Cities around the world are facing similar challenges due to the COVID-19 pandemic. The need for physical distancing has once more emphasised the need for digital innovation in local governance processes. The ideas competition #SolutionsForCities provides a platform where cities and solution providers can further develop and adjust solutions for urban challenges in times of a pandemic.
Safe, affordable housing is not an end in itself but should be interwoven with other interventions to improve access to related services and benefits. As the pandemic exacerbates shortcomings in housing programmes around the world, Vidhee Garg on the need to re-think housing and to look beyond its purely quantitative aspects.
Puerto Rican architect Astrid Díaz on the importance of resilient housing, education, and participation in a country prone to cyclones and earthquakes.
COVID-19 has strengthened our understanding of the vital relationship between healthy environments and the need for sustainable infrastructure. Donovan Storey from the Global Green Growth Institute reminds us that it is precisely in times of crises that we should commit to more holistic and ambitious green transformations.
Resilience needs to be a priority in shaping the post-pandemic future, argues David Jácome-Pólit, outlining the advantages of system-thinking in urban planning.
To ensure that cities are healthy, residents need access to affordable housing, argues Andrew Jones from Reall – a social enterprise, innovator and impact investor that has been at the forefront of affordable housing for decades.
Creating urban spaces that allow for the free flow and penetration of water and wind is essential to the survival of water-based cities like Bangkok. “Landscape porosity” can help us better understand and defend these urban ecosystems in times of climate change, says Kotchakorn Voraakhom.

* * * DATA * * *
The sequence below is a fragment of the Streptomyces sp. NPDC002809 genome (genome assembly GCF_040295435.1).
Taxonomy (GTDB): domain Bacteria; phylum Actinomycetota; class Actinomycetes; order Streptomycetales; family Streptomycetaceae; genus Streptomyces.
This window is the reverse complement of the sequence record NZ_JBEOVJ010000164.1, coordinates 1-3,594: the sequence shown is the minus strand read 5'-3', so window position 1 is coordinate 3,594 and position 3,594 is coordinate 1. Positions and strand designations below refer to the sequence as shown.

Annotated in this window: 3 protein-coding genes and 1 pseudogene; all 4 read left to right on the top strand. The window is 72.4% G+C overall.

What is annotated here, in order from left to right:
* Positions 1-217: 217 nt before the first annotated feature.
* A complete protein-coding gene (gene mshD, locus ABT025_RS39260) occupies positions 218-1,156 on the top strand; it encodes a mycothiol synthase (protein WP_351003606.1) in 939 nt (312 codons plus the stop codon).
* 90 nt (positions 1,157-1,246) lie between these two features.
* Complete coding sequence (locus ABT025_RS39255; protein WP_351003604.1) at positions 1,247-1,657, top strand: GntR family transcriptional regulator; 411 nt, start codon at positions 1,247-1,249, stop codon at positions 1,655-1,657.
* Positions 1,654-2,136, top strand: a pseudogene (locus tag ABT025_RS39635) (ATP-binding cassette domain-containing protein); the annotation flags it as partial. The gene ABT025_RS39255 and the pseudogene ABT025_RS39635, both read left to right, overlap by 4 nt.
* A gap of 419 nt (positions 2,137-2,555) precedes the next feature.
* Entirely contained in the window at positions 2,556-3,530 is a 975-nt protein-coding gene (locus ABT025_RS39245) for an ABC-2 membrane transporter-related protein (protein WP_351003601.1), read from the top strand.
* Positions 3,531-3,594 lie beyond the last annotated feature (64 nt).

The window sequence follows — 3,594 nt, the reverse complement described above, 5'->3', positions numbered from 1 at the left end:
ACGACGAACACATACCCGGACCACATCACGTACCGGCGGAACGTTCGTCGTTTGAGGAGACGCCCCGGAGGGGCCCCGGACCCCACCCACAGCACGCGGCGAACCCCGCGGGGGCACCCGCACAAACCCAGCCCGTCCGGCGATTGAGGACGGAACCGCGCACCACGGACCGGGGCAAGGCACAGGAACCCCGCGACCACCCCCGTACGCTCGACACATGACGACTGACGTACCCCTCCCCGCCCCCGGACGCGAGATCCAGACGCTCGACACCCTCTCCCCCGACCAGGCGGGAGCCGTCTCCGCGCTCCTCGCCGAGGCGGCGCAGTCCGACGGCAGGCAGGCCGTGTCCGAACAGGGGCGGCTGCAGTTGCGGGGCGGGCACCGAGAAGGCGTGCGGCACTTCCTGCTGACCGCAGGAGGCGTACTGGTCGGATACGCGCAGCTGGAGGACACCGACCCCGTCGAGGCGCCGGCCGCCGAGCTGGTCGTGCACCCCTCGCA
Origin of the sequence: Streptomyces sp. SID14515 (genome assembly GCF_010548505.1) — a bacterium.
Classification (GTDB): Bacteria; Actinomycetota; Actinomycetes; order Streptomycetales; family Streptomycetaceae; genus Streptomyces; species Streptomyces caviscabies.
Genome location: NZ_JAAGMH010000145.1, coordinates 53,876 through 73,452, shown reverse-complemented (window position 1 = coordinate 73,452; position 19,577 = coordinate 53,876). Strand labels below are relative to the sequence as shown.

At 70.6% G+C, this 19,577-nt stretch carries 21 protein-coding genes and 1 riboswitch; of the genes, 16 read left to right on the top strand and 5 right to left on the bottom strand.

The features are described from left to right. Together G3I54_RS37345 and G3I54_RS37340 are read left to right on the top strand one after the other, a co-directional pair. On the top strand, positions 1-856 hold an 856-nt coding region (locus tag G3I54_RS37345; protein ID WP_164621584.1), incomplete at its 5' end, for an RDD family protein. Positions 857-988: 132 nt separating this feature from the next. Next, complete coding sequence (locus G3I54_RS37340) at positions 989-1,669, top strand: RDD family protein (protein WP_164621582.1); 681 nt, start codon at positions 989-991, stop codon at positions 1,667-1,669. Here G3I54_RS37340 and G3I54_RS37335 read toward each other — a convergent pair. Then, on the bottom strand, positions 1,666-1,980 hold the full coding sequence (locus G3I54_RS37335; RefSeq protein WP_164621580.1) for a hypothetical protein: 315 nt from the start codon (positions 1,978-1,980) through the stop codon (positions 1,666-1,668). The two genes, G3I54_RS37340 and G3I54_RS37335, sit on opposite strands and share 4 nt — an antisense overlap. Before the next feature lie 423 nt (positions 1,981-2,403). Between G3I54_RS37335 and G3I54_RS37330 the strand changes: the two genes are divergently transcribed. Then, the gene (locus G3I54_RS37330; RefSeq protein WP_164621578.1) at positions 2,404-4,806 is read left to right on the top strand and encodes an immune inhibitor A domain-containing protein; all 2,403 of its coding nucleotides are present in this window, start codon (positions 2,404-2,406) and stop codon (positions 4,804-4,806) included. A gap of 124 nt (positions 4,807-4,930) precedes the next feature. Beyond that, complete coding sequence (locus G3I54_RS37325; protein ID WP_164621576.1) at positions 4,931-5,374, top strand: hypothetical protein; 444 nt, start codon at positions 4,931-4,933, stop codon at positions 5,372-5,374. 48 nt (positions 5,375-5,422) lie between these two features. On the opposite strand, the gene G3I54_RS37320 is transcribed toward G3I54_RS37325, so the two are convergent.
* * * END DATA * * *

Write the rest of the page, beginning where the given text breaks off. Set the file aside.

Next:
In Namibia, the major share of urban growth is informal, with an estimated 30-40 per cent of the population living in informal settlements, with trends projecting shacks to become the predominant form of housing by 2025. Being especially vulnerable to climate change, these forms of settlements require special attention in the development of climate resilience strategies.
The traditional relief-rehabilitation-development paradigm does not hold true in urban conflict zones. A combined approach of long-term support for systems reinforcing short-term support for individuals would meet people’s needs, secure development gains, and represent value for money. The cost of failing to adapt is simply too high, argues Peter Maurer, President of the International Committee of the Red Cross (ICRC).
As densely populated urban areas like Homs, Raqqa, and Idlib in Syria continue to be the site of years-long armed conflicts, architect Ammar Azzouz argues that cities must not wait for post-conflict reconstruction plans. Rather, amidst destruction, ideas for the cities of tomorrow should be developed.
Homelessness is an issue that countries are struggling to address. Professor Ayman Mosallam’s proposal for building Eco-Communities represents an innovative solution that equips homeless people with new skills and purpose. At the same time, the Eco-Communities also promote sustainable living.
With thousands of tons of food going to waste every year, Serbia is coming up with solutions to prevent the production of surplus food – and support vulnerable groups with the surplus that is generated anyway.
A large share of the world's population lives in urban areas, making cities a major cause of climate change. Food is especially relevant in this regard, calling for strategies that make food systems contribute to urban resilience. How this may look like can be seen when looking at the City Regions Food System presented by Michela Carucci, Roman Malec, and Guido Santini.
Strengthening urban rural connections is essential for building resilient infrastructure, claims Rajib Shaw. However, as examples from Japan show, implementation is often hindered by administrative issues, calling for innovations in governance and communications to make urban rural partnerships a reality.
When disasters hit, cultural heritage is often perceived as something passive, something hit by destruction. Conservation architect and risk management expert Rohit Jigyasu argues for a different perception: one that acknowledges the decisive role urban cultural heritage can play both in the prevention and in the outcome of natural disaster, making it an active component of urban resilience.